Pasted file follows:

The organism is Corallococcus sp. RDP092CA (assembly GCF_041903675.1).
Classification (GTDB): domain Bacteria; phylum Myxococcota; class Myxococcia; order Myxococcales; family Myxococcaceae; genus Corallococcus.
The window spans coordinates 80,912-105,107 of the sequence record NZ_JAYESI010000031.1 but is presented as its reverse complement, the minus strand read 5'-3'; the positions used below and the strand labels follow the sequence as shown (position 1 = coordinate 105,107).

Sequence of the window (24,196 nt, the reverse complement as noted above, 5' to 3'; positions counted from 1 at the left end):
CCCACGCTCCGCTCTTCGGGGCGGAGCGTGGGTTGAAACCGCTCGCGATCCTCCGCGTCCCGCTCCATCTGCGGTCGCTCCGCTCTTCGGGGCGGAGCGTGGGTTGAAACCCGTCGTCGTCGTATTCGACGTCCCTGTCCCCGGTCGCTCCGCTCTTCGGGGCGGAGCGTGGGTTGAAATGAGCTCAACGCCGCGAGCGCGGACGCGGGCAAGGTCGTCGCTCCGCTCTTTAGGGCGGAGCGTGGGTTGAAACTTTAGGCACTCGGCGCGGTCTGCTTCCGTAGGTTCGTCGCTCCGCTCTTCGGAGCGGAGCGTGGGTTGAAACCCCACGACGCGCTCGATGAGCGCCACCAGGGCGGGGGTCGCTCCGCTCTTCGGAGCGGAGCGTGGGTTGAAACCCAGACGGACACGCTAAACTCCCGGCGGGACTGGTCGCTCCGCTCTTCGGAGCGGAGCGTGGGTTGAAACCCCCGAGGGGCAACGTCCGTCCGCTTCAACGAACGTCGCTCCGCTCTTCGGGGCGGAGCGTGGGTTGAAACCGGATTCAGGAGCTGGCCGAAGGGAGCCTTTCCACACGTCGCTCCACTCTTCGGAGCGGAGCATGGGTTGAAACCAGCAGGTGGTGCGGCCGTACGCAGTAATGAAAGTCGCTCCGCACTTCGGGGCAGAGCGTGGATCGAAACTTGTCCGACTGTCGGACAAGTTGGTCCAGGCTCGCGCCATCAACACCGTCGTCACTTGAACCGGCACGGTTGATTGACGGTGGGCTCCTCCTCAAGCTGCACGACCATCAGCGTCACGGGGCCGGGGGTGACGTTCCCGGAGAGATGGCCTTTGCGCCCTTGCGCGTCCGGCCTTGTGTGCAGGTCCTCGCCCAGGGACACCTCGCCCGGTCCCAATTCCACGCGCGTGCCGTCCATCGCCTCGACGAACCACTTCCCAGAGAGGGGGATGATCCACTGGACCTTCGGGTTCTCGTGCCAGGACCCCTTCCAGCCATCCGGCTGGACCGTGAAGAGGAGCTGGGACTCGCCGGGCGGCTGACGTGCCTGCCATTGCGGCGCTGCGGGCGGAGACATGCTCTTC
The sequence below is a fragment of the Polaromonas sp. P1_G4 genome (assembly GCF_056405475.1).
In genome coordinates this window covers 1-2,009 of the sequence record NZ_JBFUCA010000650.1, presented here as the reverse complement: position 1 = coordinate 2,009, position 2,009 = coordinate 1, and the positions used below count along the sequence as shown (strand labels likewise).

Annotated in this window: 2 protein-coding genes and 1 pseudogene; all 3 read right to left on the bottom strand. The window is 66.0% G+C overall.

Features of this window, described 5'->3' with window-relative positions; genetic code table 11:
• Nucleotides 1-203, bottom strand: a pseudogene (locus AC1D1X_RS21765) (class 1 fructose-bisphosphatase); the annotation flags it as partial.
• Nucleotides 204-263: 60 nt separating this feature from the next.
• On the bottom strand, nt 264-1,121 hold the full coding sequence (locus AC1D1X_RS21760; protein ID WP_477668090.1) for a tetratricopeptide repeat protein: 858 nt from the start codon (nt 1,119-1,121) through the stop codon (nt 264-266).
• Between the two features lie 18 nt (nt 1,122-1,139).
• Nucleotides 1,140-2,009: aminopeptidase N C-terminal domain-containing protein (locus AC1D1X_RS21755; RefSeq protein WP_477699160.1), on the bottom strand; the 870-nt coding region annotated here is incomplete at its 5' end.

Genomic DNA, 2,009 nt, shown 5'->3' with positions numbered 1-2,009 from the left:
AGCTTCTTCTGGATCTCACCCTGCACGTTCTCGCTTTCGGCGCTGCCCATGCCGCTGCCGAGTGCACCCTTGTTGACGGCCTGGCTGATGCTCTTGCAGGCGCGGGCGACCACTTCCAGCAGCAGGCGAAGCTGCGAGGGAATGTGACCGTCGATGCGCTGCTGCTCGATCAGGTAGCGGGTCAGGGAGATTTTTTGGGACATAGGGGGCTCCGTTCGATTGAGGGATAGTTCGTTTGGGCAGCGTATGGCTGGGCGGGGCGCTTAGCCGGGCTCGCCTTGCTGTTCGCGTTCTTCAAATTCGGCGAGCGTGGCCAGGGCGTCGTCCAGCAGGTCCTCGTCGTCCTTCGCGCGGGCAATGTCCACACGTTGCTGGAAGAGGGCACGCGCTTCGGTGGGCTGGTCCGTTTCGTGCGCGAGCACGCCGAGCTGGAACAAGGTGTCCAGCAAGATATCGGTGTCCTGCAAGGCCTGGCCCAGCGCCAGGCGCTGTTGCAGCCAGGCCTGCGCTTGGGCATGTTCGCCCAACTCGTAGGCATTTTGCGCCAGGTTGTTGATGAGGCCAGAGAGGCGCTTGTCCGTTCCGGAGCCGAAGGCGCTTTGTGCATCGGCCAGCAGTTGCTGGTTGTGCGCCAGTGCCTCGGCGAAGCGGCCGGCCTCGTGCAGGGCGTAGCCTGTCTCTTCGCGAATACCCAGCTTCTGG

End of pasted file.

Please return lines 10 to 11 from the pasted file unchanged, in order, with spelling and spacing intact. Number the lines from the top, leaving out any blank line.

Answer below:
• Nucleotides 1-203, bottom strand: a pseudogene (locus AC1D1X_RS21765) (class 1 fructose-bisphosphatase); the annotation flags it as partial.
• Nucleotides 204-263: 60 nt separating this feature from the next.